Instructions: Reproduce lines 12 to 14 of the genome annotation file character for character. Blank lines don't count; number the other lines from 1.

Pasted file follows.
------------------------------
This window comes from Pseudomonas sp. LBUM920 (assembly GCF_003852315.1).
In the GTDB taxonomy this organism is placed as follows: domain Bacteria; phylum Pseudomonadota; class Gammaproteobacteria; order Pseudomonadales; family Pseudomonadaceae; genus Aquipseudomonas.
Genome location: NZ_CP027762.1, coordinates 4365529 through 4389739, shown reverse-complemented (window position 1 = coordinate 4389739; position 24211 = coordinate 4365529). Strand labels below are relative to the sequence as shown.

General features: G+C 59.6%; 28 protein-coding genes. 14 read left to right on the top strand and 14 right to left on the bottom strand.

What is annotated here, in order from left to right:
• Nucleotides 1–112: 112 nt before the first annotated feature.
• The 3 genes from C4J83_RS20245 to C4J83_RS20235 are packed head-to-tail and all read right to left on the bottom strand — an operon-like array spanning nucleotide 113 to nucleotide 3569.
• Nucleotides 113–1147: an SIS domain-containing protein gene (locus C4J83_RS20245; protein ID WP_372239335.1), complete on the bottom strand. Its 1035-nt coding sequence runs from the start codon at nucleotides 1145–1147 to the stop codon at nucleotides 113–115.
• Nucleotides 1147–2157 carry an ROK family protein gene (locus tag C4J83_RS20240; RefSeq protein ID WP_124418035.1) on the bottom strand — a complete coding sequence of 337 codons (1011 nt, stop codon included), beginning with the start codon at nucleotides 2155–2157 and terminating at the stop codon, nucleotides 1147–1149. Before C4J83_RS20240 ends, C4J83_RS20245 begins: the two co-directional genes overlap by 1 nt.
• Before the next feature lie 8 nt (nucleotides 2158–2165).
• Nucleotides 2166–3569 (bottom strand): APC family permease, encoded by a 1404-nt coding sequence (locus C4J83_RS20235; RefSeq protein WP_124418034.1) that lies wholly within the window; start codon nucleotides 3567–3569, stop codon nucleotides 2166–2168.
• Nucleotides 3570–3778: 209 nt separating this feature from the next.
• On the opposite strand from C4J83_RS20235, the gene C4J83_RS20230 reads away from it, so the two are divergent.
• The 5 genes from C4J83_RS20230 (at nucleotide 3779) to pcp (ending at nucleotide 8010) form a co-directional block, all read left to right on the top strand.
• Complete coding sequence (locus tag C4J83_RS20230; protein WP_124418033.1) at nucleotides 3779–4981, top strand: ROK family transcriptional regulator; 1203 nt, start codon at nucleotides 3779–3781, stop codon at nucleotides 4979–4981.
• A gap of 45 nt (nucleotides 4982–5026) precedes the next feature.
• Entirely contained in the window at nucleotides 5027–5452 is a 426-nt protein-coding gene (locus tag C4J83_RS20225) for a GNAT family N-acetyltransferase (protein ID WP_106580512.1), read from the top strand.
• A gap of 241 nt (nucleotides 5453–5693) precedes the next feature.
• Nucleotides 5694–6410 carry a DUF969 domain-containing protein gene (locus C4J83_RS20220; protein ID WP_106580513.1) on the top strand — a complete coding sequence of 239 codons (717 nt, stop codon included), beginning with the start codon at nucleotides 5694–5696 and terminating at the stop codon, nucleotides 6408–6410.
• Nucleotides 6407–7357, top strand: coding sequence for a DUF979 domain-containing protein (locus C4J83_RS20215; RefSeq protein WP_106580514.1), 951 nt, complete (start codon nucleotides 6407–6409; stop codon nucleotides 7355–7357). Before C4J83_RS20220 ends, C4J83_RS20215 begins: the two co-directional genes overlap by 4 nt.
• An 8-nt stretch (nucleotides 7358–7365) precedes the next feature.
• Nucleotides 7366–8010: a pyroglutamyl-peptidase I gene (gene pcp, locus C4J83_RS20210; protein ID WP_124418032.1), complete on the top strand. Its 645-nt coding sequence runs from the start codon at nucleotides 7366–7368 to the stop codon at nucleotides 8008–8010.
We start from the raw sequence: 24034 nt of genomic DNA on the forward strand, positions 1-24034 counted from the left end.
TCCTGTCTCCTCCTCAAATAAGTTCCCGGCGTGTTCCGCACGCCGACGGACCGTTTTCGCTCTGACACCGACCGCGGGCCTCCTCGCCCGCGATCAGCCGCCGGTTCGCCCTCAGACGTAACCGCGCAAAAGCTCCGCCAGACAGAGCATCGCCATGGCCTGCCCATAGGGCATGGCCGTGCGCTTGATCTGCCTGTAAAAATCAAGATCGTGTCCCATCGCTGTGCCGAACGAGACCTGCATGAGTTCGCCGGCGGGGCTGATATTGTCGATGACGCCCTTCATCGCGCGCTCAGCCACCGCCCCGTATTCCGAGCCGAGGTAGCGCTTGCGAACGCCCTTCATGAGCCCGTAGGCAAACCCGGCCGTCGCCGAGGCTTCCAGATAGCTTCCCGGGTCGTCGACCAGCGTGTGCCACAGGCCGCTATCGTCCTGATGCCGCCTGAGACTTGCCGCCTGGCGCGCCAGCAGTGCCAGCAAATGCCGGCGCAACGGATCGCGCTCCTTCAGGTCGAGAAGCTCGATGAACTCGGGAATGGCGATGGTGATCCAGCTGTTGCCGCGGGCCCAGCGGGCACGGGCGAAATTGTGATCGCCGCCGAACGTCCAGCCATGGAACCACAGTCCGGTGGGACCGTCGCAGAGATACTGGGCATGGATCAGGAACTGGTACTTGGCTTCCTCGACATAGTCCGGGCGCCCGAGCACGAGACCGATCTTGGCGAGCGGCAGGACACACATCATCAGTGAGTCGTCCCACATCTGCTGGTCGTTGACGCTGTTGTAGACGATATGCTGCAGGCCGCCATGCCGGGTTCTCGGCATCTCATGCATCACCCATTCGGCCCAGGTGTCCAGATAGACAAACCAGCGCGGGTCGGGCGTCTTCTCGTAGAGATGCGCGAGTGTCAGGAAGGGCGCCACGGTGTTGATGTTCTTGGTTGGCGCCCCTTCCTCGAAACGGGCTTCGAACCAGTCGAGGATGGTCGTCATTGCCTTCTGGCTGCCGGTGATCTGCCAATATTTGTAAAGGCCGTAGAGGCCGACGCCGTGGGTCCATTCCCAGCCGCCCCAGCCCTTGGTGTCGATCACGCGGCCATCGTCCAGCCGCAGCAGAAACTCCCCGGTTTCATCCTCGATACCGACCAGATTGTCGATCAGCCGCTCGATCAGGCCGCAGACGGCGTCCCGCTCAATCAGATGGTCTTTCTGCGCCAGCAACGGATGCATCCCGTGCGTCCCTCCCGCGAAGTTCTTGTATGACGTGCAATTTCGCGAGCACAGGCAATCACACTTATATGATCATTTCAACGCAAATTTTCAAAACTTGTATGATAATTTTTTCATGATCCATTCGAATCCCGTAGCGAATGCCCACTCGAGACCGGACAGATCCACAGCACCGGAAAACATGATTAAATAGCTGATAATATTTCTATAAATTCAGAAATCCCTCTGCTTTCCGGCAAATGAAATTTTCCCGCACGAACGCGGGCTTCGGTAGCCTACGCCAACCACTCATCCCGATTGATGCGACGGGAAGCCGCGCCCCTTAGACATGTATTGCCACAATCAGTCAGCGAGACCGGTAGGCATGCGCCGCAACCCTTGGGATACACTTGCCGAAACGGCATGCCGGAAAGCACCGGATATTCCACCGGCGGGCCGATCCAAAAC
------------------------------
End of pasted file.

• Nucleotides 3570–3778: 209 nt separating this feature from the next.
• On the opposite strand from C4J83_RS20235, the gene C4J83_RS20230 reads away from it, so the two are divergent.
• The 5 genes from C4J83_RS20230 (at nucleotide 3779) to pcp (ending at nucleotide 8010) form a co-directional block, all read left to right on the top strand.